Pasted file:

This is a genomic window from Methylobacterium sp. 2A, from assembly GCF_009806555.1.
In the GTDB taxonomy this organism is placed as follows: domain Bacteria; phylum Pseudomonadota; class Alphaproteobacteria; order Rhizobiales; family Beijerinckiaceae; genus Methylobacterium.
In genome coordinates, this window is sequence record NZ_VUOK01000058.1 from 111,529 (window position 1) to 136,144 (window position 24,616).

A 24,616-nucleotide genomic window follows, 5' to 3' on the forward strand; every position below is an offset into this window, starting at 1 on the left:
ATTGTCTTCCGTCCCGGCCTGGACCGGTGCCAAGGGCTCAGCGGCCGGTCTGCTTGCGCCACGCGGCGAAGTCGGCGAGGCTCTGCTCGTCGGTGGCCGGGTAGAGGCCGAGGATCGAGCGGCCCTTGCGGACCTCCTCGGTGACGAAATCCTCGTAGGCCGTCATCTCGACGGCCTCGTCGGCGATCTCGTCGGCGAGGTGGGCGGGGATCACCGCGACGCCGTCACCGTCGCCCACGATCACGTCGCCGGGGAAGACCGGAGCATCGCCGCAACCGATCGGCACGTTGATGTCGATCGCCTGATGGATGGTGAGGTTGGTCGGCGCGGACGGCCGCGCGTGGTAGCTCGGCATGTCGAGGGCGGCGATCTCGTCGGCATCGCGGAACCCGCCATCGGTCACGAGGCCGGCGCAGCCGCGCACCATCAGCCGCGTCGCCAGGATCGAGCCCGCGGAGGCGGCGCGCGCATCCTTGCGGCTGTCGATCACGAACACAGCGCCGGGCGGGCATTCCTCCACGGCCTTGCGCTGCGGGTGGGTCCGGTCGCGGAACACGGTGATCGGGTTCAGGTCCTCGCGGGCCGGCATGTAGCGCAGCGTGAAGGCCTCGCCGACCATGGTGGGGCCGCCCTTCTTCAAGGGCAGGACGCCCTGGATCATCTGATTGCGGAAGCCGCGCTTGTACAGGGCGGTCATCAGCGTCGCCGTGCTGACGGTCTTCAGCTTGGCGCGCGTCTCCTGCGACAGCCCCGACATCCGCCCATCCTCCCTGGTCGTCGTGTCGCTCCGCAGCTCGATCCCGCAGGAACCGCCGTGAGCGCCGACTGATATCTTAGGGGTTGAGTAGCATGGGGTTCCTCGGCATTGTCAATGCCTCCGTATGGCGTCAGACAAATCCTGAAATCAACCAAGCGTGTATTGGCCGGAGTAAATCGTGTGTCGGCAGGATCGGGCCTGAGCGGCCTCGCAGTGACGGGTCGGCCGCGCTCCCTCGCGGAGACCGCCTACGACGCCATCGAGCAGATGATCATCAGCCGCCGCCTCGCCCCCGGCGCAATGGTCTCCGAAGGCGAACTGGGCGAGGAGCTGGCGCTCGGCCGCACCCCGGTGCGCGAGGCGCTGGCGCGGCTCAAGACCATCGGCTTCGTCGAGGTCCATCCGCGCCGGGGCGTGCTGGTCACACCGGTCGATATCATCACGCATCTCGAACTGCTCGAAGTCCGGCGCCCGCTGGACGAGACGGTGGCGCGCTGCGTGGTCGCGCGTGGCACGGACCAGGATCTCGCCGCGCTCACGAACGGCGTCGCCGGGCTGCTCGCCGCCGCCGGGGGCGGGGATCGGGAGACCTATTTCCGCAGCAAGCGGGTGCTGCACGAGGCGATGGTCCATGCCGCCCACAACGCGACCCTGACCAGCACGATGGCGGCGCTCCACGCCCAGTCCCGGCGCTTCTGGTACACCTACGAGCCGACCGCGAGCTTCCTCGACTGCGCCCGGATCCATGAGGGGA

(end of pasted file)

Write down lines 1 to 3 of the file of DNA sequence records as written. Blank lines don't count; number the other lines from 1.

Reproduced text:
This is a genomic window from Methylobacterium sp. 2A, from assembly GCF_009806555.1.
In the GTDB taxonomy this organism is placed as follows: domain Bacteria; phylum Pseudomonadota; class Alphaproteobacteria; order Rhizobiales; family Beijerinckiaceae; genus Methylobacterium.
In genome coordinates, this window is sequence record NZ_VUOK01000058.1 from 111,529 (window position 1) to 136,144 (window position 24,616).